Now, though I seem to read a lot of fantasy, it's mainly because a lot of children's and YA books are fantasy. It's not because I'm so fond of it. I don't get excited about fantasy elements, as a general rule. I'm not crazy about houses that are always changing, for instance, as the one in Cruel Beauty does. I was kind of mystified about who the Kindly Ones were in this book, especially since there seems to be an alternative Greek mythology thing going on here and where do the Kindly Ones fit in? But that didn't matter because the demon was very witty and clever and our protagonist wasn't a particularly nice person, which I like in a heroine.
Yes, Teen Gail would have loved this thing. Cruel Beauty should be on a list of teen vacation reading that is totally inappropriate for school papers.
But If You Want To Write A School Paper On It, Try Talking About Jane Eyre
However, if someone really wants to sell this as a subject for a high school paper, I think they might be able to do a Jane Eyre comparison. Cruel Beauty is being marketed as a Beauty and the Beast meets Greek mythology tale, but I kept thinking of Jane Eyre.
Jane Eyre was not assigned reading for me when I was a teenager. I read it on my own, as I read a great many things back then. I did not find it particularly memorable, except for the scene where poor Jane sits on the sidelines during an evening event at Mr. Rochester's house. That probably speaks volumes about my adolescence. I didn't become a fan of Jane's until I re-read it in 2003 after reading The Eyre Affair. The Good Reading Fairy had hit it, and I've become a bit of a Jane Eyre groupy, looking for and reading retellings. Cruel Beauty may not be an intentional retelling, but I still think an enterprising student could make a case that would convince a teacher to at least accept a Beauty/Jane Eyre paper.
Jane Eyre is about a prickly young woman who doesn't inspire affection in traditional relationships, such as the one with her aunt. In the course of acquiring what is by the standards of her time a good education, she is not treated very well. She enters a wealthy (wealth is power) man's home as a governess. Said wealthy man is unhappy and bitter over the life he has been forced to live. These two damaged, unromantic people find something in each other.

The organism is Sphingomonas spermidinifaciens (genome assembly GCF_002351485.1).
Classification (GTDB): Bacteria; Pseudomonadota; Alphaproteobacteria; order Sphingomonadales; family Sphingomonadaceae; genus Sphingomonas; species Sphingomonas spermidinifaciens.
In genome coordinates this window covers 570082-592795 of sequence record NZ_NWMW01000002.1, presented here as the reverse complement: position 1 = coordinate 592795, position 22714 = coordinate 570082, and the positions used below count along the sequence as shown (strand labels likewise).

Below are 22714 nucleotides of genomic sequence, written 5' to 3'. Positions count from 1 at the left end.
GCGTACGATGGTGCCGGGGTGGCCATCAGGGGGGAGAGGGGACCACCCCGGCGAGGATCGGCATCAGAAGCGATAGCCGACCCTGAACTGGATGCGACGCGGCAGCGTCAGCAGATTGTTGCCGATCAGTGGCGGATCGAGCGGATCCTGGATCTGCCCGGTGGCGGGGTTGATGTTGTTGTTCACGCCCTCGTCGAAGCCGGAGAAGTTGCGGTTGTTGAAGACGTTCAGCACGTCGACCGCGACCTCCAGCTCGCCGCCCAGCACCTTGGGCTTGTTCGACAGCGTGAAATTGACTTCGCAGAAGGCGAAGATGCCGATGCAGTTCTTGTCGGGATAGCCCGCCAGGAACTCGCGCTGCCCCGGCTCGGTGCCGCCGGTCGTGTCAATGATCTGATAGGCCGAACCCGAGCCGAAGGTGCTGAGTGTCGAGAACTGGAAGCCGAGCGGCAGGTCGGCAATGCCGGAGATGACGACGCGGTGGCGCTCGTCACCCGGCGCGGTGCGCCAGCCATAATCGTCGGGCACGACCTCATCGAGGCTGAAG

Cruel Beauty is about a bitter, angry young woman, her father's least favorite child, the one he bartered away to a demon. He provides her with what is by the standards of her world a good education so she can kill the demon he's marrying her off to. The plan will mean her death as well, explaining her bitterness and anger. She enters a powerful male's home as his wife. Said powerful male is amusing and attractive but resigned to a fate he brought upon himself, one we're not aware of for a while. These two damaged, I can't say unromantic because I'm sure we're supposed to think they are, people recognize something in each other.
In Jane Eyre, there's a madwoman in the attic. In Cruel Beauty, there's a little something in one of the house's many rooms.
Jane and Mr. Rochester's story in Jane Eyre is framed with a beginning piece about Jane's rough youth with her family and boarding school and an ending bit about her suffering after she leaves Rochester. Nyx and Ignifex's story in Cruel Beauty is framed with a beginning piece about Nyx's rough youth with her family and an ending bit about her suffering after she and Ignifex are separated. Some have argued that Mr. Rochester's blindness is a punishment for what he planned for himself and Jane, a punishment that was alleviated when Jane returned to him. A clever high school student could argue that Ignifex was punished for all he had done, a punishment that was alleviated when Nyx returned to him.
There you've got it, folks, the beginning of a Cruel Beauty/Jane Eyre English paper.
Wait! There's more! It's kind of a stretch, but if enterprising students wanted to, they could claim there's a bit of a torn-between-two-lovers thing going on in Jane Eyre what with Jane being proposed to by both Mr. Rochester and that creepy minister named St. John. The author of Cruel Beauty does something interesting with the torn-between-two-lovers cliche.
Okay, lads and lasses. You're welcome to this material, but put it into your own words.